By Fredrick P. Niemann, Esq. a NJ Domestic Violence Attorney

New Jersey law defines child abuse

A child less than 18 years of age whose…physical, mental, or emotional condition has been impaired or is in imminent danger of becoming impaired as the result of the failure of his parent or guardian, to exercise a minimum degree of care…in providing the child with proper supervision or guardianship, by unreasonably inflicting or allowing to be inflicted harm, or substantial risk thereof, including the infliction of excessive corporal punishment can be found guilty of child abuse.
The trial court must find the child was abused or neglected by a preponderance of the evidence at a fact finding hearing.

Although the statute does not define “excessive corporal punishment”, a trial judge is not without guidance to determine the meaning of this term. The statute provides the classes of injuries that amount to abuse or neglect under this statute. They include, in part:

1. Child death;
2. Head injuries;
3. Internal injuries;
4. Burns;
5. Poison or noxious substances;
6. Wounds;
7. Bone fractures;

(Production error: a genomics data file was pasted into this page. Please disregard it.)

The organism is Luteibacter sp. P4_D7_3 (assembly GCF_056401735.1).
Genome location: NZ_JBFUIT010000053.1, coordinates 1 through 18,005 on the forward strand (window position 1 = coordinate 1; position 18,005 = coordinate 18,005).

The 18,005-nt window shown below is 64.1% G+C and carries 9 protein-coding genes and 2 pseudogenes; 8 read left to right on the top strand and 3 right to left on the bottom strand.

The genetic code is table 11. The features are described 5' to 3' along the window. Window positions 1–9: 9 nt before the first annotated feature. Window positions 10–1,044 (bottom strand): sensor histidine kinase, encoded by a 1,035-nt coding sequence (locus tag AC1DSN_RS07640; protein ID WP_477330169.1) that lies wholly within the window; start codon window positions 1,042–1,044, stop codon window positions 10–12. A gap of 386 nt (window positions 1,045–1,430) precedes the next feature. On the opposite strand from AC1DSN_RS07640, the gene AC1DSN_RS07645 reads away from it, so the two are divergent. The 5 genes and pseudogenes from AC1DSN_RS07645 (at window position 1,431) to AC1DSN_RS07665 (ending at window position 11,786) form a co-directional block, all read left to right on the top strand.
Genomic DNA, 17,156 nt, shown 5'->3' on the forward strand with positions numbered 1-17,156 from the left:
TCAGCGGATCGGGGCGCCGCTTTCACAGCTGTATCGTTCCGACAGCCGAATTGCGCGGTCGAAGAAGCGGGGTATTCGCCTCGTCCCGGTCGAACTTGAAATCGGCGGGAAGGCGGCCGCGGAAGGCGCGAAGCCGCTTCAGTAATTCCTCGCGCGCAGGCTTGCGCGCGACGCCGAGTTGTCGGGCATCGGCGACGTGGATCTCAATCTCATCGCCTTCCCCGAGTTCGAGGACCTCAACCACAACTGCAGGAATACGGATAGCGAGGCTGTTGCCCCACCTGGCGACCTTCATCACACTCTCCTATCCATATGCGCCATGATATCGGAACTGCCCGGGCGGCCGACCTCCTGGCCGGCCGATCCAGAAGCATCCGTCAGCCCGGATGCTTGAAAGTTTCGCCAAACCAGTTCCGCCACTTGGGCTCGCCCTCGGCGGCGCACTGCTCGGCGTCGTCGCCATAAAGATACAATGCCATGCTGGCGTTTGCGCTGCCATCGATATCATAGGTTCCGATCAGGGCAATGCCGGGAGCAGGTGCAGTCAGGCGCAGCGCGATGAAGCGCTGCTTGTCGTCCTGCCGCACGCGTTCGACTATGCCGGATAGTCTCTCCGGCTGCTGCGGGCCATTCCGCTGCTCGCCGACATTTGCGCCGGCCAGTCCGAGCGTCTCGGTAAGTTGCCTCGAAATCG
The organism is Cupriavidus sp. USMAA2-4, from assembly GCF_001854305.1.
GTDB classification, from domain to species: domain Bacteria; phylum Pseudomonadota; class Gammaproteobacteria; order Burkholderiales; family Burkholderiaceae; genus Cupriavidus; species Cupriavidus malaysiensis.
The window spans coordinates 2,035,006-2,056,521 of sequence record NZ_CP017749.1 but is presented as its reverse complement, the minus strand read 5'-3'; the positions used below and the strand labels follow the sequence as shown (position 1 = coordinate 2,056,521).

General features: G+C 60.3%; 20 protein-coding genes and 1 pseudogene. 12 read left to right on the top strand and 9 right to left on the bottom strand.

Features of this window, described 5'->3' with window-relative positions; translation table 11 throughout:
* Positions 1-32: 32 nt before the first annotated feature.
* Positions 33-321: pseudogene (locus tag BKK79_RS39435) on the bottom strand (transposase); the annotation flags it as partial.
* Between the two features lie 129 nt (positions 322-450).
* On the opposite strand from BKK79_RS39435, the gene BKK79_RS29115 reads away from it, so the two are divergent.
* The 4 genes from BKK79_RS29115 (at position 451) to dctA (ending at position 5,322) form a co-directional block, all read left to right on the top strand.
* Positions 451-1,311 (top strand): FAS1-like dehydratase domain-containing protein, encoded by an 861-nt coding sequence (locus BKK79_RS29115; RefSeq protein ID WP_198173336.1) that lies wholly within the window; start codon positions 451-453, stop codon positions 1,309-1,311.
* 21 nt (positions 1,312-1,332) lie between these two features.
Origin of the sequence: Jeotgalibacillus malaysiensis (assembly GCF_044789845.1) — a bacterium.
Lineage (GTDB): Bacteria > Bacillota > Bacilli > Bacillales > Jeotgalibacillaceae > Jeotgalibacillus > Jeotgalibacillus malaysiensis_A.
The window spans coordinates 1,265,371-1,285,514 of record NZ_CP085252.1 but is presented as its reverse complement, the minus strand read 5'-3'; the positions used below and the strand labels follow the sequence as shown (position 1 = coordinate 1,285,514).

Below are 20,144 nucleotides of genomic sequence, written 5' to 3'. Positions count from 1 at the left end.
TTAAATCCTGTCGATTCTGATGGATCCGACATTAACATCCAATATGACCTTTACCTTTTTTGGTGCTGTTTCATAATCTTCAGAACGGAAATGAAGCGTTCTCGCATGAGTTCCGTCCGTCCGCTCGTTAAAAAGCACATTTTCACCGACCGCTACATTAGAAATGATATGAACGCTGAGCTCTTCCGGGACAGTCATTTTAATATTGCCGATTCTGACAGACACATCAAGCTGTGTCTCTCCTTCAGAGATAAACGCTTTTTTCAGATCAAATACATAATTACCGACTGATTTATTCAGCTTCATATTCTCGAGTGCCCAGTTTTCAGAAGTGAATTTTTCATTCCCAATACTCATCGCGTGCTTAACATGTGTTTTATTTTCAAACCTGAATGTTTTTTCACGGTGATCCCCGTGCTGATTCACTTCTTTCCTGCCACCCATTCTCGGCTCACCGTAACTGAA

8. Substantial risk of physical injury or environment injurious to health and welfare;
9. Cuts, bruises, abrasions, welts or oral injuries;
10. Human bites;
11. Sprains or dislocations;
12. Mental or emotional impairment; and
13. Risk of harm due to substance abuse by the parent/caregiver or the child.

The law does not prohibit the use of corporal punishment. The statute prohibits the infliction of excessive corporal punishment. The general proposition is that a parent may inflict moderate correction such as is reasonable under the circumstances of a case. We evaluate a claim of abuse by the harm suffered by the child not the mental state of her mother.

Contact me personally today to discuss your New Jersey domestic violence matter. I am easy to talk to, very approachable and can offer you practical, legal ways to handle your concerns. You can reach me toll free at (855) 376-5291 or e-mail me at